Christian Articles Archive

The Great Earthworm Race

by Dr. Ralph F. Wilson

The Great Earthworm Race illustration There's nothing more pathetic than a lost earthworm. Trust me. I know. My daughter Annie and I were walking down the long dirt road from our house to the street to pick up the paper Saturday morning when we spotted it.

The unlucky earthworm had crawled from the lush green grass at the edge onto the sandy surface of the road. You could trace his progress in the sand. He seemed headed across the road when he swerved. Maybe it was the slight rise and fall of the surface that threw him off, I don't know. But all at once he began to crawl in irregular circles. When we found him, the poor thing was thin and dry, covered with tiny grains of sand, in utter despair. Round and round he wriggled as the sun rose higher hastening the hour when his arch enemy--car tires--would find him naked and exposed. Swish, grind, and that would be all.

"Let's rescue him," I said to Annie. She gently lifted his grainy form from the road and deposited it gingerly in the safety of the tall grass at the side. What a way to begin a day. It makes you feel good deep inside to rescue a worm.

But there were others. Scores of others. Worm after hapless worm had made his way from the safety of the grass to the trackless desert of the road. Occasionally we'd find a fat, juicy worm just beginning his brave journey, blissfully unaware of the dangers ahead. Little did he know....

But we were there for them. I would look for the tell-tale circling track in the sand. "There's another," I would shout, and Annie would rush to the rescue site to lift yet another victim to safety. What would explain this great worm exodus? As we worked together as a finely-tuned mercy team, a theory began to unfold. There must have been some worm of a disk jockey on a late night station who had offered a prize for the worm who made it to the other side. That must be it!

But who would receive the prize? We began to look for that one worm winner who possessed that stamina, courage, and unerring sense of direction required for this daring expedition. Did this one make it, I would wonder as I traced his trail in the sand. No, here he starts to curve around. Invariably, one after another, the worms would lapse into circles, aimlessly crawling, going nowhere--rapidly at first, then slower and slower as their precious resources drained away.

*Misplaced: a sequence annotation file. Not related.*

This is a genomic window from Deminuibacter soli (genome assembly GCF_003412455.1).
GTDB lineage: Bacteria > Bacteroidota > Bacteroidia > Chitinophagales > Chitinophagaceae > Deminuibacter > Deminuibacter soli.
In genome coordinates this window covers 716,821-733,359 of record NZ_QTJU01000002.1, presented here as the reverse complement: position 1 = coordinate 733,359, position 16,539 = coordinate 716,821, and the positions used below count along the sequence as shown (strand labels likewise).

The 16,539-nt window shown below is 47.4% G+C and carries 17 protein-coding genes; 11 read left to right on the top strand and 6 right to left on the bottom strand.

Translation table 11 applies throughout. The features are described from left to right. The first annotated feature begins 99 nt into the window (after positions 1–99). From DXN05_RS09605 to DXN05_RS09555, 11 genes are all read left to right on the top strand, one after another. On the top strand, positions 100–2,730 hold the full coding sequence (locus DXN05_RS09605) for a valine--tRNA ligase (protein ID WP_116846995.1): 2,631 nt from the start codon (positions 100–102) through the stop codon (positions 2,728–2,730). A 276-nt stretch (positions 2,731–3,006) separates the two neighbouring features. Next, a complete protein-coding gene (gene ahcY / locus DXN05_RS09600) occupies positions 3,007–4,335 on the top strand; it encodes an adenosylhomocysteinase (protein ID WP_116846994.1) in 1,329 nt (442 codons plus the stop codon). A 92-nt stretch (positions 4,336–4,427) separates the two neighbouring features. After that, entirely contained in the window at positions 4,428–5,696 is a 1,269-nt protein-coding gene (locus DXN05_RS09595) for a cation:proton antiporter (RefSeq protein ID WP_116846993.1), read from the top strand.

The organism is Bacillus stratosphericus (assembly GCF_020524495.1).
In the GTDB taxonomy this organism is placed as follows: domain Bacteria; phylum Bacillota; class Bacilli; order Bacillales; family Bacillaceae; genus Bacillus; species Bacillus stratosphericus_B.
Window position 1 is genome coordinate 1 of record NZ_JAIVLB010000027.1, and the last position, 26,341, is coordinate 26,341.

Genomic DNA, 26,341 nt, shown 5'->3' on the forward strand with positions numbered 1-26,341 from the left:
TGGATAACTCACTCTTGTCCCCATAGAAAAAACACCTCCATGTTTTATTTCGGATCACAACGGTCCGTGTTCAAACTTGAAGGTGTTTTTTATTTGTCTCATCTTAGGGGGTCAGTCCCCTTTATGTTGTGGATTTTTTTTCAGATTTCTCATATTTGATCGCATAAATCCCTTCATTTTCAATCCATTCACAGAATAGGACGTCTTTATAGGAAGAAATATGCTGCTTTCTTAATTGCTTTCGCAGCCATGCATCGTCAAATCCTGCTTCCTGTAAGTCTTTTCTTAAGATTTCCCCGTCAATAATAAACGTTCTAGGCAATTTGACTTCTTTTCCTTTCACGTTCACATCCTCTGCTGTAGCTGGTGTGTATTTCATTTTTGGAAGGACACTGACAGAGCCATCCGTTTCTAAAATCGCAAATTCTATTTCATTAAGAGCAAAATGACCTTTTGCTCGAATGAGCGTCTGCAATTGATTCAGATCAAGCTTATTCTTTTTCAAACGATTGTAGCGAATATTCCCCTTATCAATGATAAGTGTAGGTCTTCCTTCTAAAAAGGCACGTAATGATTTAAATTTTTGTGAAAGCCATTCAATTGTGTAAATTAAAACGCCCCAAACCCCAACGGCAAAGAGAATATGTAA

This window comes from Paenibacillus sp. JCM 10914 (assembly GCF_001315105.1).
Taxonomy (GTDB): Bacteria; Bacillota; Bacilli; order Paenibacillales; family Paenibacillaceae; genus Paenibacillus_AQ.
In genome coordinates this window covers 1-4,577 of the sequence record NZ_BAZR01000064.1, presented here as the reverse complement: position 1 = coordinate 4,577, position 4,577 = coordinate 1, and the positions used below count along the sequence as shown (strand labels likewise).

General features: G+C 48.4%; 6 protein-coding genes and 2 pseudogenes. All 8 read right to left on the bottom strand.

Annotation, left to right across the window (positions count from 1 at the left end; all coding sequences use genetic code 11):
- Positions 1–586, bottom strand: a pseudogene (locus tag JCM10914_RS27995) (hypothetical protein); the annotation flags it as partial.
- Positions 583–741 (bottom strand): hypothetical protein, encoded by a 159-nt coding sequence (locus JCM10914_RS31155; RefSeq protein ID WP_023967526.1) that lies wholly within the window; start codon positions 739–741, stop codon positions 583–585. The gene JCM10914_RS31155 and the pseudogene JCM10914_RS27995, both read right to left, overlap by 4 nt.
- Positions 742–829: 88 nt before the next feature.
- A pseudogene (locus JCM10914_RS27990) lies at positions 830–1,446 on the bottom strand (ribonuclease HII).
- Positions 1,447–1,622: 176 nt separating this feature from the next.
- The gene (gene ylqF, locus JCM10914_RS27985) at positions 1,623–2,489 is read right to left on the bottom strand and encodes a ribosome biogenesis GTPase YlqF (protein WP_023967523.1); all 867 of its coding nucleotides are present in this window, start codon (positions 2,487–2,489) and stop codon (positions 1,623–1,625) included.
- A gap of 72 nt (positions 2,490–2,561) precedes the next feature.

We were almost back to the house when we found him, the worm who had bet against the odds and won. We traced his trail from one side of the road to the other. But no, he was within inches of the grass on the far side when he veered and began heading the wrong direction, back to where he came from, the "Wrong Way Carrigan" of the worm world.

I tell you no lie. It actually happened, though I can't vouch for the disk jockey part. But enough of grainy, bedraggled worms.

As Annie and I joked and rescued our way back to the house I thought of people I know. Where are we on our journey? Where are we going, anyway? Do we have a life goal, a destination, or are we just wandering?

A verse came to mind as I acted as chief worm-spotter: "I will instruct you and teach you the way you should go; I will counsel you with my eye upon you" (Psalm 32:8). If only those worms had air support--someone with perspective to radio down their position--they could make it.

And I thought of how desperately we need a Guide to show us the way across, a Rescuer who will pick us up, hopeless and lost though we may be, and gently deposit us on the other side. "Rescuer," you know means about the same as "Savior." Jesus is that Rescuer. He knows the way.

Are you tired of going round in circles, fighting fatigue and the fear of being squashed flat? Lift your weary head one more time and utter a faint worm-prayer. And then watch for your Rescuer. Look up! Look up!

Illustration by Rex Bohn, for the article as it originally appeared in Sunday Digest, April 25, 1993.

Copyright © 1985-2014, Ralph F. Wilson. <pastor@joyfulheart.com> All rights reserved. A single copy of this article is free. Do not put this on a website. See legal, copyright, and reprint information.

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